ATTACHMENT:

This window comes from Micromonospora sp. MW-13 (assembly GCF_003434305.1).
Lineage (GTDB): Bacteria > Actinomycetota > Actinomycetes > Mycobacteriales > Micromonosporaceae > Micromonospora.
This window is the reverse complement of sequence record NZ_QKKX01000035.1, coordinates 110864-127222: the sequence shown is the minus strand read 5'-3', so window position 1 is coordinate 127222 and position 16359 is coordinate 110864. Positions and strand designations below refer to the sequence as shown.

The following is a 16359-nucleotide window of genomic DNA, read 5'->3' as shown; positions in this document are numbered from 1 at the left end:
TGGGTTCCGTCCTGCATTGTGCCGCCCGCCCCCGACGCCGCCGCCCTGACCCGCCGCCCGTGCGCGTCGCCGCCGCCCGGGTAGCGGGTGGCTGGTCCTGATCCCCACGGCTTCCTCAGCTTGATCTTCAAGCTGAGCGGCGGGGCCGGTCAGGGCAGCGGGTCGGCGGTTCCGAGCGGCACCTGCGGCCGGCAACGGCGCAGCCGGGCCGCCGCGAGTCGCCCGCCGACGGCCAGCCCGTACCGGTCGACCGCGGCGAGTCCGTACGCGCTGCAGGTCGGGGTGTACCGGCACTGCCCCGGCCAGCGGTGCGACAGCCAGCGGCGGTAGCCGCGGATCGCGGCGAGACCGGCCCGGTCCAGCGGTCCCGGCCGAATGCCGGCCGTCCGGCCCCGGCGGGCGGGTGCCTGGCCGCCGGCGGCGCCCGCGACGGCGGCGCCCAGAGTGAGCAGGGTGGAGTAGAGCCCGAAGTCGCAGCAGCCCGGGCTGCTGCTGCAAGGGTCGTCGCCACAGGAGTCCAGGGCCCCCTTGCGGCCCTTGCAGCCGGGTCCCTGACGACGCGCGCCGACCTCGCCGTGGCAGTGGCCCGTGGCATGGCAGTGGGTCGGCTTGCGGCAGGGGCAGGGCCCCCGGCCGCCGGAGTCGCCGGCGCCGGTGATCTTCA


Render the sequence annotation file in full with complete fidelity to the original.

This window comes from Micromonospora sp. MW-13 (assembly GCF_003434305.1).
Lineage (GTDB): Bacteria > Actinomycetota > Actinomycetes > Mycobacteriales > Micromonosporaceae > Micromonospora.
This window is the reverse complement of sequence record NZ_QKKX01000035.1, coordinates 110864-127222: the sequence shown is the minus strand read 5'-3', so window position 1 is coordinate 127222 and position 16359 is coordinate 110864. Positions and strand designations below refer to the sequence as shown.

The following is a 16359-nucleotide window of genomic DNA, read 5'->3' as shown; positions in this document are numbered from 1 at the left end:
TGGGTTCCGTCCTGCATTGTGCCGCCCGCCCCCGACGCCGCCGCCCTGACCCGCCGCCCGTGCGCGTCGCCGCCGCCCGGGTAGCGGGTGGCTGGTCCTGATCCCCACGGCTTCCTCAGCTTGATCTTCAAGCTGAGCGGCGGGGCCGGTCAGGGCAGCGGGTCGGCGGTTCCGAGCGGCACCTGCGGCCGGCAACGGCGCAGCCGGGCCGCCGCGAGTCGCCCGCCGACGGCCAGCCCGTACCGGTCGACCGCGGCGAGTCCGTACGCGCTGCAGGTCGGGGTGTACCGGCACTGCCCCGGCCAGCGGTGCGACAGCCAGCGGCGGTAGCCGCGGATCGCGGCGAGACCGGCCCGGTCCAGCGGTCCCGGCCGAATGCCGGCCGTCCGGCCCCGGCGGGCGGGTGCCTGGCCGCCGGCGGCGCCCGCGACGGCGGCGCCCAGAGTGAGCAGGGTGGAGTAGAGCCCGAAGTCGCAGCAGCCCGGGCTGCTGCTGCAAGGGTCGTCGCCACAGGAGTCCAGGGCCCCCTTGCGGCCCTTGCAGCCGGGTCCCTGACGACGCGCGCCGACCTCGCCGTGGCAGTGGCCCGTGGCATGGCAGTGGGTCGGCTTGCGGCAGGGGCAGGGCCCCCGGCCGCCGGAGTCGCCGGCGCCGGTGATCTTCA